Jump Start Safety

If you find yourself in the uncomfortable situation of needing a jump start, below is a set of "how-to" instructions. Even though your car is a BMW or MINI, it can be jumped if needed by someone who knows what they are doing. It does take a little safety practice and awareness to make sure things are done right, though, and that's what we are going to talk about!

imageCAR BATTERY INFORMATION This is a basic BMW battery. On most BMW's they are located in the trunk on the right side. The same is true for most MINI Coopers, though a few MINI's are located in the front under the hood. 

This next part may seem overly simple to some readers, but I've seen enough toasted remains of ECU's and just want to make sure we're all on the same page. Red (+) is the positive side of the battery. It normally (but not always) has a red wire connected to it. 

The (-) sign means the ground or negative side of the battery. It will generally be connected to a black or sometimes brown wire. 

WARNING: If you attempt to jump start and accidently mix up the leads...it's very dangerous to you and the car, so be careful!

imageJUMP START FUNDAMENTALS Your car will typically have a "jump" point under the hood. The location and look of the jump point varies from model to model but will share similar characteristics. 

imageTraditionally, the Positive (+) jump point will be under a small flip-lid with a Red (+) on it. The Negative (-) point is normally a large shiny nut on the strut tower or other body ground location. Jump starting from under the hood is normally the better option versus trying to jump start from the trunk.

imageSEQUENCE Now that you have found the (+) and the (-) jump points, it is time to talk sequence. Turn the good vehicle off and make sure all headlights, blinkers, car radios and A/C's are off, radar detectors are unplugged, cell phones unplugged, everything off.

STEP 1: Connect one end of the Positive (+) cable to the Positive (+) post of the dead battery.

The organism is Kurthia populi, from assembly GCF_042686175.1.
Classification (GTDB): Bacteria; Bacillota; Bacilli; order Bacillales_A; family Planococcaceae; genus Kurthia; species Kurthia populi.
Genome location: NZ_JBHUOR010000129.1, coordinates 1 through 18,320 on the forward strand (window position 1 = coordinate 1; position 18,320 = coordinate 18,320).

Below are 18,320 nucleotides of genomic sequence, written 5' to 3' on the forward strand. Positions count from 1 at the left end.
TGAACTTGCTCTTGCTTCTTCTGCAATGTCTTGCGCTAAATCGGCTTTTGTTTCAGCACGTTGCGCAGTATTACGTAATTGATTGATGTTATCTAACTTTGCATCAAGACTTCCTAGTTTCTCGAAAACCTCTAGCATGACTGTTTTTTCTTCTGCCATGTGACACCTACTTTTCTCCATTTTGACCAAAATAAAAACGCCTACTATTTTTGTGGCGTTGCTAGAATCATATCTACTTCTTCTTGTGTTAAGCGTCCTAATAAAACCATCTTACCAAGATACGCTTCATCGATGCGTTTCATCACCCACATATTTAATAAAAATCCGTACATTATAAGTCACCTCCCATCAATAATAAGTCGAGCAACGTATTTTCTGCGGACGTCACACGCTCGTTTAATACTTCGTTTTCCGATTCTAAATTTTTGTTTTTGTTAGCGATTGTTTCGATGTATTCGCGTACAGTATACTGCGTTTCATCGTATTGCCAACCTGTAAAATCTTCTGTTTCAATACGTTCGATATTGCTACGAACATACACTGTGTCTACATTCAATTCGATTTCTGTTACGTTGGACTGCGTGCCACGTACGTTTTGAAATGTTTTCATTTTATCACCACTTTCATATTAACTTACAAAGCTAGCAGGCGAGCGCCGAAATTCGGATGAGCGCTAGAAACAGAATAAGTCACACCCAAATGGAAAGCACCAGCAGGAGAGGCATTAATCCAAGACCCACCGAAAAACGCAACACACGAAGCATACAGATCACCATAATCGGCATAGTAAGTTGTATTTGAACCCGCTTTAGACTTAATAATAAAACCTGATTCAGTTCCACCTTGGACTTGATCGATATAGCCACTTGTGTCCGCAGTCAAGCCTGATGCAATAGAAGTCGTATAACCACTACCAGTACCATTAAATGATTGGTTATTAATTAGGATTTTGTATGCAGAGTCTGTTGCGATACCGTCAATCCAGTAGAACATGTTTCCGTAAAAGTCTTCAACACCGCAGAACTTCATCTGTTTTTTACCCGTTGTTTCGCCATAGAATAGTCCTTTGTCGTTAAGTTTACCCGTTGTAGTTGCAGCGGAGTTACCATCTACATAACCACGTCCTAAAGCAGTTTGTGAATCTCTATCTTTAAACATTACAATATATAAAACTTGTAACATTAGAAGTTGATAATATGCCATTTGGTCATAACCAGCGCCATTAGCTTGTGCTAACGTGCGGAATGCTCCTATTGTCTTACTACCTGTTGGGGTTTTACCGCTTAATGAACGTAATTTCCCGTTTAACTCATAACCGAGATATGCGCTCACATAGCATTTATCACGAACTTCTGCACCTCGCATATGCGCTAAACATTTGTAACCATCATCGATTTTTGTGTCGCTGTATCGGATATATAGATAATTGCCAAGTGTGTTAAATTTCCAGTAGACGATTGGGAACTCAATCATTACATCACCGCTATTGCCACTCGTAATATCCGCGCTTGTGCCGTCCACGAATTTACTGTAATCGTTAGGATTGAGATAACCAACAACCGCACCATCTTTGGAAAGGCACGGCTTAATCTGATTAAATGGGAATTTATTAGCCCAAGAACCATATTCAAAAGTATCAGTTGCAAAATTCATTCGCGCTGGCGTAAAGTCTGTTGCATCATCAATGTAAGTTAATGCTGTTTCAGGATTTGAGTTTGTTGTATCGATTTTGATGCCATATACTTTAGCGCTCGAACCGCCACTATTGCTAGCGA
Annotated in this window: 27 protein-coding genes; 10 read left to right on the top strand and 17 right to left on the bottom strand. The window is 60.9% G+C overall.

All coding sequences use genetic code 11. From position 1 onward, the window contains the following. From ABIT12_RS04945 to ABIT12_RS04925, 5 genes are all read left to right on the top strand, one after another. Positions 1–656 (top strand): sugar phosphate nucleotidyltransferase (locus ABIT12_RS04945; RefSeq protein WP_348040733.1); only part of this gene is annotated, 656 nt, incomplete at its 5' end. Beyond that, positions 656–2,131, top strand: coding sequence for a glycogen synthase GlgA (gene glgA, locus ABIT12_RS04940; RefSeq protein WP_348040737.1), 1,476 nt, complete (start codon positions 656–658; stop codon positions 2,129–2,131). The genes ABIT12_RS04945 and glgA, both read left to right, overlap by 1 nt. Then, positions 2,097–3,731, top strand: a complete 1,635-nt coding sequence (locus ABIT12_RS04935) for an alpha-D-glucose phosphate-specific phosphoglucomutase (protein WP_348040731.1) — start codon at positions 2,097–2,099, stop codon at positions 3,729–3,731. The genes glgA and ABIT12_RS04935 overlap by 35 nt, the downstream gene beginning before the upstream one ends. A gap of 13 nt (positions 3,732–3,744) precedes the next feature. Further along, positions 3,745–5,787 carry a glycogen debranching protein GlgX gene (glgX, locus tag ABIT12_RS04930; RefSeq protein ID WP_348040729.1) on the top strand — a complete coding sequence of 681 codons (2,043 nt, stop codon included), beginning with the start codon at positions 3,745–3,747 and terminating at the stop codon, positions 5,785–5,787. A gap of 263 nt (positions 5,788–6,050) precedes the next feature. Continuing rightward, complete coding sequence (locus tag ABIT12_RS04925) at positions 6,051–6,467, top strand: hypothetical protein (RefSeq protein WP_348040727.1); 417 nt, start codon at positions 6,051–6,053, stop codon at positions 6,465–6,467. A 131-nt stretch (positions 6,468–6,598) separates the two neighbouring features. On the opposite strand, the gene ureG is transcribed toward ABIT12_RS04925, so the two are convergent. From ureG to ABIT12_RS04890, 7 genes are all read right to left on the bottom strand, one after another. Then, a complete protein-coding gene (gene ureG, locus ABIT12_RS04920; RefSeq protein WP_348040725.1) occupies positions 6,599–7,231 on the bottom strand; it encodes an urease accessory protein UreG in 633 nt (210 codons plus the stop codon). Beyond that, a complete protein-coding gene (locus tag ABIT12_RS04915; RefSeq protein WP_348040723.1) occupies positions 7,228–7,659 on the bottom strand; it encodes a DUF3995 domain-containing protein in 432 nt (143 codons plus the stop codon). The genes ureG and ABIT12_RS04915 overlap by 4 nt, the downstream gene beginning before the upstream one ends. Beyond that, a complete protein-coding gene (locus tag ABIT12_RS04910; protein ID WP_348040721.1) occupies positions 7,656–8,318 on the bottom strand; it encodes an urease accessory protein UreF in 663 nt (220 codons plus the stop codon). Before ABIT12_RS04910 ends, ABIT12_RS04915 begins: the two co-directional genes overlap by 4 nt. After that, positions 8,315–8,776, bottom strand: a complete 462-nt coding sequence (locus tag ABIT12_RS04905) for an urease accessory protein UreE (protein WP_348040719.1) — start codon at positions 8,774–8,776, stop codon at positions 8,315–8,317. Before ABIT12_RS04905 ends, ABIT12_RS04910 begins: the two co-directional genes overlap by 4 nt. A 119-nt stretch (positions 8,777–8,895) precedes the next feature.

STEP 2: Connect the other end of the Positive (+) cable to the Positive (+) jump point.
STEP 3: Connect one end of the Negative (-) cable to the Negative (-) post of the good battery.
STEP 4: Connect the other end of the Negative (-) cable to the Negative (-) jump point of the dead car. You usually want to avoid placing the Negative (-) cable directly on the dead battery to minimize the chance for explosions. You should only use the ground post on the dead battery as a last resort. On this step you'll get a normal spark as you connect the ground and complete the circuit. 

Start the good car's engine, and make sure the headlights are off, to allow the maximum amount of power to get to the dead battery. Let the good car's engine run a minute or so before attempting to start the dead car. Sometimes you get lucky and the dead battery will jump start right away, sometimes it takes a few minutes. If your dead car's interior dome light comes on, it's a great sign that you've connected the cables right. Now shut all doors and dome lights and try to start the car. If it sounds like it's trying to crank but won't turn over completely, give it a few more minutes and rev the engine moderately on the good car. After a few minutes, you should be able to start your car! 

Now that your dead car has been successfully jump started, you can remove the cables in the reverse order that you connected them being careful not to let the battery cable clamps from touching each other: 

STEP 1: Disconnect the Negative (-) cable from the engine block of the car that was jump started.
STEP 2: Disconnect the other end of the Negative (-) cable from the Negative (-) post of the good battery.
STEP 3: Disconnect the Positive (+) cable from the Positive (+) post of the good battery.
STEP 4: Disconnect the other end of the Positive (+) cable from the Positive (+) post of the dead battery.

After your revived car has been running a few minutes, turn off the engine and see if it will restart on its own, no cables attached.